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Can RN malpractice insurance cover psychotherapist practice?

Dear Nancy,

I am a licensed RN in two states and am also a student in a counseling psychology program. I am opening a private practice in coaching and counseling in one state. In the state where I practice, I am a registered psychotherapist, which means I am registered with the state as an unlicensed psychotherapist and am legally able to conduct psychotherapy.

I will use my nursing skills as I will be initially focusing on people with multiple sclerosis, which is an area I have been involved in for many years.

I am getting a malpractice insurance policy under my RN as it is the highest degree and adding registered psychotherapist as an additional occupation. I will follow the ethical standards of nursing and psychotherapy in my practice. I also will be supervised by a PhD-licensed clinical psychologist.

Do you see any major issues with my practicing in this manner?

Ella

Dear Ella,

Your idea of combining your professional skills and education sounds interesting. However, to ensure it is consistent with your state’s various statutes that would govern the practice, including the nurse practice act, you need to consult with a nurse attorney or other attorney in your state who can provide you with the specific information you need to begin your private practice. One issue to explore is if the supervision by the PhD-licensed clinical psychologist is acceptable under the state nurse practice act when performing nursing skills for your MS patients.

Insofar as your professional liability insurance policy goes, you should also contact your insurance agent and explain what you are envisioning and if the current policy will cover you. You may need to have a new liability policy underwritten specifically for this new practice.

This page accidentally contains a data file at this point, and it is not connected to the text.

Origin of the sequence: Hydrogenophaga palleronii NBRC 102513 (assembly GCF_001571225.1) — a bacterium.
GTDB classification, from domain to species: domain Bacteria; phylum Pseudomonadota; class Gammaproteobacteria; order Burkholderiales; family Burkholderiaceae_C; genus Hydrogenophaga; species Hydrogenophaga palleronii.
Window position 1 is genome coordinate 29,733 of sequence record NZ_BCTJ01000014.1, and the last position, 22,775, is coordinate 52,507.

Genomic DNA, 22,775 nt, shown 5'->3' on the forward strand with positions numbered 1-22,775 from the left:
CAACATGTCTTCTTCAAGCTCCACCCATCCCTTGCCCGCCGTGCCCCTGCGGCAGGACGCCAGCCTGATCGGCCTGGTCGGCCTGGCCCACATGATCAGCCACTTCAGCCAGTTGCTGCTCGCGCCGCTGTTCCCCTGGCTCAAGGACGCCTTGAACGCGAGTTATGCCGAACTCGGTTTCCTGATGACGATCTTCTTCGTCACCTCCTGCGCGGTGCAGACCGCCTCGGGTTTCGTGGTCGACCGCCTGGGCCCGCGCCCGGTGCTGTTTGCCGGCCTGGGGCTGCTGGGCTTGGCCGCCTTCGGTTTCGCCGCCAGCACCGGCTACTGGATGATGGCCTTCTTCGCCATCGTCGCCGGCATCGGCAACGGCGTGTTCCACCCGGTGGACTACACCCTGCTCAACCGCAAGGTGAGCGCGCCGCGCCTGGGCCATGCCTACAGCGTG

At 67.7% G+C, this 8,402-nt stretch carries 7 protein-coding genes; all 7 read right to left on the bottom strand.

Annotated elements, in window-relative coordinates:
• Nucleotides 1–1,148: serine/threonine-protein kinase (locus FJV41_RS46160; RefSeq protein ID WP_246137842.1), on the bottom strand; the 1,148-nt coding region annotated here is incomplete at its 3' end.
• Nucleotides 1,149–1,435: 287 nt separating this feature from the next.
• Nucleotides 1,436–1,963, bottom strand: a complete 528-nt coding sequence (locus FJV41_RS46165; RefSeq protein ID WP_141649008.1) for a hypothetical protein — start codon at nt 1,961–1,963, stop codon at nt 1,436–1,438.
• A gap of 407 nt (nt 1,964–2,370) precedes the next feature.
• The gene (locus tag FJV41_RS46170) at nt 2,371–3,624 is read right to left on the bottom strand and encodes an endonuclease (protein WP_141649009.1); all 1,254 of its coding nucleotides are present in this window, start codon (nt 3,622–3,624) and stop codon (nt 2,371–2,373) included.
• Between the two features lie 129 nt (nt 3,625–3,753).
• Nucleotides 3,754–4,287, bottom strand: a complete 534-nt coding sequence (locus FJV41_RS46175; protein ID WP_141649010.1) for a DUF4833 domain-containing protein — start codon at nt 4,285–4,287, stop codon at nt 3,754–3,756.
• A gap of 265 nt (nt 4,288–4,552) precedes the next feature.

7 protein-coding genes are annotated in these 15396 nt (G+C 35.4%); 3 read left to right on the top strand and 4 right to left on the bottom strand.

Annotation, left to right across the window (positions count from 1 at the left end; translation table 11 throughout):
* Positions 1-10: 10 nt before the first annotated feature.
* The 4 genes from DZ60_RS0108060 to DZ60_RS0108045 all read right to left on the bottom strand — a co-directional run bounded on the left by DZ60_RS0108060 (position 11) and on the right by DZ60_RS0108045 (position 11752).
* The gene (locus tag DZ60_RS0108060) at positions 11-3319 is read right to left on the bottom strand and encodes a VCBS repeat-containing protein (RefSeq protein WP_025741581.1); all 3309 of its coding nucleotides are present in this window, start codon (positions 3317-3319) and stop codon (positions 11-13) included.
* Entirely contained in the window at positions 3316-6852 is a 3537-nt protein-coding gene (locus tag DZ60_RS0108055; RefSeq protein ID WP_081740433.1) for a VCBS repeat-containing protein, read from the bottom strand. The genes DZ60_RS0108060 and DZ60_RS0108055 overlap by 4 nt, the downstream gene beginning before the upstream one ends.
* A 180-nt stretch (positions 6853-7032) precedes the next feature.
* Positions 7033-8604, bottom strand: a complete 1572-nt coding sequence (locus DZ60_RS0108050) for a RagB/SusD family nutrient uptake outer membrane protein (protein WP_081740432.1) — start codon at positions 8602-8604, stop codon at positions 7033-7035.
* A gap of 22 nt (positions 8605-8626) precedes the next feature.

When you combine professional practices, you are required, as you indicated, to follow the legal and ethical obligations of both of those professions. Sometimes doing so can be tricky, so you will need to constantly review the statutes and ethical cannons of both practices and obtain any needed consultations to ensure compliance with both.

Regards, Nancy

By | 2015-09-29T19:39:00-04:00 June 5th, 2015|Categories: Blogs, Nursing careers and jobs|1 Comment

About the Author:

Nancy J. Brent, MS, JD, RN
Our legal information columnist Nancy J. Brent, MS, JD, RN, received her Juris Doctor from Loyola University Chicago School of Law and concentrates her solo law practice in health law and legal representation, consultation and education for healthcare professionals, school of nursing faculty and healthcare delivery facilities. Brent has conducted many seminars on legal issues in nursing and healthcare delivery across the country and has published extensively in the area of law and nursing practice. She brings more than 30 years of experience to her role of legal information columnist. Her posts are designed for educational purposes only and are not to be taken as specific legal or other advice. Individuals who need advice on a specific incident or work situation should contact a nurse attorney or attorney in their state. Visit The American Association of Nurse Attorneys website to search its attorney referral database by state.

One Comment

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    Abi March 12, 2017 at 3:29 am - Reply

    Thank you for this question segment that you posted Miss Ella and to your knowledgable incite Miss Nancy. I too am interested in going to that direction of opening my own counseling and psychotherapy practice as a nurse practitioner, one day. Even though I just finished nursing last year and got my first job in a subacute/rehab facility, it is really my dream to find a specialty. I know this may sound random, but Miss Ella, I’m wondering if you can my a mentor. I would greatly appreciate it, and so does the community. My email is [email protected]. I wish you the best for your practice there.

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